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Designing polymers for structural jobs.

Designing polymers for structural jobs

Materials such as wood and steel, which can withstand sustained loads and stresses, provide sturdy skeletons for bridges, buildings, cars and other structures. But scientists keep their eyes open for new materials, such as polymers, that might be tough enough for structural roles, yet lighter, cheaper or easier to process.

Although reinforced polymers have already made inroads for certain specialty applications, polymers suited for larger-scale structural uses remain uninvented. The delay stems from a design tradeoff: With polymers, improvements in load-bearing strength nearly always bring an increase in brittleness.

New insights into what makes polymers tough -- i.e., strong and nonbrittle -- could help researchers get around this tradeoff, says materials scientist Albert Yee of the University of Michigan in Ann Arbor. His team recently gained one such insight while examining the molecular structure of polycarbonate, a material serendipitously discovered in the 1950s and long ranked as the toughest polymer, Yee says.

He and his co-workers found that rigid groupings of six to nine of the monomeric units in this polymer link together to form flexible segments in a chain. Mechanical stresses appear to dissipate through spatial shifting of these groupings, Yee says, rather than through cleavage of chemical bonds -- the precursor to material failure.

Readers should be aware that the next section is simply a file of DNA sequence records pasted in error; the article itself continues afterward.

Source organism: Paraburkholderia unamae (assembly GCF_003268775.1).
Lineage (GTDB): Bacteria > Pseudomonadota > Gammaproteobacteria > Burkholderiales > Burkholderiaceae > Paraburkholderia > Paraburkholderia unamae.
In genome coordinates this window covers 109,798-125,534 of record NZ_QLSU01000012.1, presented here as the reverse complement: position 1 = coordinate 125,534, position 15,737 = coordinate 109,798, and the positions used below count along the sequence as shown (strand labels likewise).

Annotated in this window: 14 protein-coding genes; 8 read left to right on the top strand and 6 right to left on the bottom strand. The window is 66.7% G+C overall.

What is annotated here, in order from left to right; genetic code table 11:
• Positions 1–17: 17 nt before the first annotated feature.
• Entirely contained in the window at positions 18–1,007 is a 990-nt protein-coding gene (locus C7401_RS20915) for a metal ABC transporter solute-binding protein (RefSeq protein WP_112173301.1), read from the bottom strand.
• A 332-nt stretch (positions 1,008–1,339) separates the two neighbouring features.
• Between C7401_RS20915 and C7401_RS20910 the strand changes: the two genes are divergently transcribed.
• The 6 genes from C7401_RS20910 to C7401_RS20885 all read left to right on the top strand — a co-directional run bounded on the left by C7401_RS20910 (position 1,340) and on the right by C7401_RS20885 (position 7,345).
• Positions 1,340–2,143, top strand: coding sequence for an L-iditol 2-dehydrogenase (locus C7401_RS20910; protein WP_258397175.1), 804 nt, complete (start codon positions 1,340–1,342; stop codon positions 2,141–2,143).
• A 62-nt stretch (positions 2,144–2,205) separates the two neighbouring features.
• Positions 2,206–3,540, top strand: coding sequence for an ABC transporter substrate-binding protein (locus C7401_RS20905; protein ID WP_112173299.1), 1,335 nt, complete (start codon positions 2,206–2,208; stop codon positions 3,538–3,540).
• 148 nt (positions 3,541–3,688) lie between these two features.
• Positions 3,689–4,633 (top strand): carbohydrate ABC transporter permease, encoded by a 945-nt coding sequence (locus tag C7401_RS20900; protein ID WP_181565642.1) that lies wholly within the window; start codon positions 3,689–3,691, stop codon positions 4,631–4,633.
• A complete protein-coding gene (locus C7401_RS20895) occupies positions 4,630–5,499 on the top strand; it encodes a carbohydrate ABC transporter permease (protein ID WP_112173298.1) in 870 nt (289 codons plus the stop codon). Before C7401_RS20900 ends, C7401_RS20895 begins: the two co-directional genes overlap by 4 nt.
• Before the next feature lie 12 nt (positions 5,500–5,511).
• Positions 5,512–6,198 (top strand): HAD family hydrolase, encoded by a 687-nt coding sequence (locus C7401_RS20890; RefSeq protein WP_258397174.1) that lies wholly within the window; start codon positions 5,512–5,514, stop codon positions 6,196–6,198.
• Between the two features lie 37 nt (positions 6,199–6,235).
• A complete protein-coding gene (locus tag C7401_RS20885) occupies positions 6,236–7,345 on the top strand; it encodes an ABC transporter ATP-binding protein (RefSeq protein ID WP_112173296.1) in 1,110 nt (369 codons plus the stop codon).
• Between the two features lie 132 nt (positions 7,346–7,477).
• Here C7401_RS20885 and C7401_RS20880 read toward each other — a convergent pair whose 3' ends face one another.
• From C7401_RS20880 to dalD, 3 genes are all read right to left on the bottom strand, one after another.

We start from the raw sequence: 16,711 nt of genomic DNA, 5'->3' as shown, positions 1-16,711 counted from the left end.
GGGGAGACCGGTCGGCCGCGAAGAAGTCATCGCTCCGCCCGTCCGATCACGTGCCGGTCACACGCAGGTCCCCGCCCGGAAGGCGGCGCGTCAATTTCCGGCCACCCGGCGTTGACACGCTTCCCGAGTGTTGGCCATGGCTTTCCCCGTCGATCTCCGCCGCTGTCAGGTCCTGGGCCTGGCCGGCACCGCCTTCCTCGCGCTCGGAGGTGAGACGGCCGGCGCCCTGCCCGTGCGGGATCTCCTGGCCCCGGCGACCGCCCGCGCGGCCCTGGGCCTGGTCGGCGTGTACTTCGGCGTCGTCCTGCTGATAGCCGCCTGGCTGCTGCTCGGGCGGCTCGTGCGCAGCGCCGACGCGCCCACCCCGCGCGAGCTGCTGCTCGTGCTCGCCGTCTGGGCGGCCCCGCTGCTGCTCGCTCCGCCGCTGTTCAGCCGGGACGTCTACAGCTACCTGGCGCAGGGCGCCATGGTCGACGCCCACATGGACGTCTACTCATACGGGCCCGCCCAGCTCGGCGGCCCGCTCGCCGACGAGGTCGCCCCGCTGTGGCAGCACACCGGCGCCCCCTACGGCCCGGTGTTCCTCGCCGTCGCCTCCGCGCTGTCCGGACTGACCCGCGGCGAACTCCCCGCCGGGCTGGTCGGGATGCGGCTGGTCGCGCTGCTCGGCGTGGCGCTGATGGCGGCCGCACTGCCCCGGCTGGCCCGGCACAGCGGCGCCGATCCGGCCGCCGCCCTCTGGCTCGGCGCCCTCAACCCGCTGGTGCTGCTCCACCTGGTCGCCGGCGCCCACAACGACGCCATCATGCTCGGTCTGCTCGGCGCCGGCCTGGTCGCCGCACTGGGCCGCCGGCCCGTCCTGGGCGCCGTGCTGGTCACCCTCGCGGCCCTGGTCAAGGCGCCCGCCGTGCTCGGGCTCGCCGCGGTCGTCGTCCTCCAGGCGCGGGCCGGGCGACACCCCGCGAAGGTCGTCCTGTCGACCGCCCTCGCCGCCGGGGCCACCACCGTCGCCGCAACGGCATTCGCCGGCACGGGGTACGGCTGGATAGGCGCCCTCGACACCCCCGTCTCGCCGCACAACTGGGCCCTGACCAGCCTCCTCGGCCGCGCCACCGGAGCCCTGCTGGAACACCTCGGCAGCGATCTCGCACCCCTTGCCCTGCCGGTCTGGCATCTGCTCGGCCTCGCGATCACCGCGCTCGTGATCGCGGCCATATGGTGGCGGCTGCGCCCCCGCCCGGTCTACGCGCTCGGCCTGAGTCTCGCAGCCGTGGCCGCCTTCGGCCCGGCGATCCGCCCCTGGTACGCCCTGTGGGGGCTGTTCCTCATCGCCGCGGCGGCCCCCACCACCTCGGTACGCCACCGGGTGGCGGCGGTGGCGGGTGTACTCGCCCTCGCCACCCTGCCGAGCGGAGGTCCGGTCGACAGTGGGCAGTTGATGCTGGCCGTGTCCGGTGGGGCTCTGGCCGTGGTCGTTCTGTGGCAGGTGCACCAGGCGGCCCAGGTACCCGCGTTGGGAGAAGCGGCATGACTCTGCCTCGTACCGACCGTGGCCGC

Previous attempts to strengthen polycarbonates by chemically modifying the monomeric units have increased the polymer's brittleness, he says. But by taking advantage of the cooperative behavior of larger monomeric groupings, the Michigan team has designed and synthesized a polycarbonate that remains strong at higher temperatures (over 150[degrees]C) without gaining brittleness, Yee reports.
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Title Annotation:materials science
Author:Amato, Ivan
Publication:Science News
Date:Nov 24, 1990
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